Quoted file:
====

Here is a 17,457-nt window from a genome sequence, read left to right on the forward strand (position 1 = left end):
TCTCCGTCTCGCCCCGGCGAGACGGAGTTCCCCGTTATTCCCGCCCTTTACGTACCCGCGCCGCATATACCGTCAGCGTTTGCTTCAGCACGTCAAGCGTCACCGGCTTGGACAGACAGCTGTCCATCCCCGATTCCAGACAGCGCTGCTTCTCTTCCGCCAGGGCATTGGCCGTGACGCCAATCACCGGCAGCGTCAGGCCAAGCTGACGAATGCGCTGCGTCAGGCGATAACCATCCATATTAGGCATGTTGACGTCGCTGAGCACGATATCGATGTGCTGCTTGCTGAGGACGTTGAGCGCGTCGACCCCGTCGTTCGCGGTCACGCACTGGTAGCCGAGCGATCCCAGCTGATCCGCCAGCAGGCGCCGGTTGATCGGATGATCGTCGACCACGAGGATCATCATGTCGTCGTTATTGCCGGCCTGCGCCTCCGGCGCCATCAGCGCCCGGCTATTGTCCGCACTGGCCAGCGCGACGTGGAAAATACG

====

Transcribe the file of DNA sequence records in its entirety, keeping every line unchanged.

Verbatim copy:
Here is a 17,457-nt window from a genome sequence, read left to right on the forward strand (position 1 = left end):
TCTCCGTCTCGCCCCGGCGAGACGGAGTTCCCCGTTATTCCCGCCCTTTACGTACCCGCGCCGCATATACCGTCAGCGTTTGCTTCAGCACGTCAAGCGTCACCGGCTTGGACAGACAGCTGTCCATCCCCGATTCCAGACAGCGCTGCTTCTCTTCCGCCAGGGCATTGGCCGTGACGCCAATCACCGGCAGCGTCAGGCCAAGCTGACGAATGCGCTGCGTCAGGCGATAACCATCCATATTAGGCATGTTGACGTCGCTGAGCACGATATCGATGTGCTGCTTGCTGAGGACGTTGAGCGCGTCGACCCCGTCGTTCGCGGTCACGCACTGGTAGCCGAGCGATCCCAGCTGATCCGCCAGCAGGCGCCGGTTGATCGGATGATCGTCGACCACGAGGATCATCATGTCGTCGTTATTGCCGGCCTGCGCCTCCGGCGCCATCAGCGCCCGGCTATTGTCCGCACTGGCCAGCGCGACGTGGAAAATACG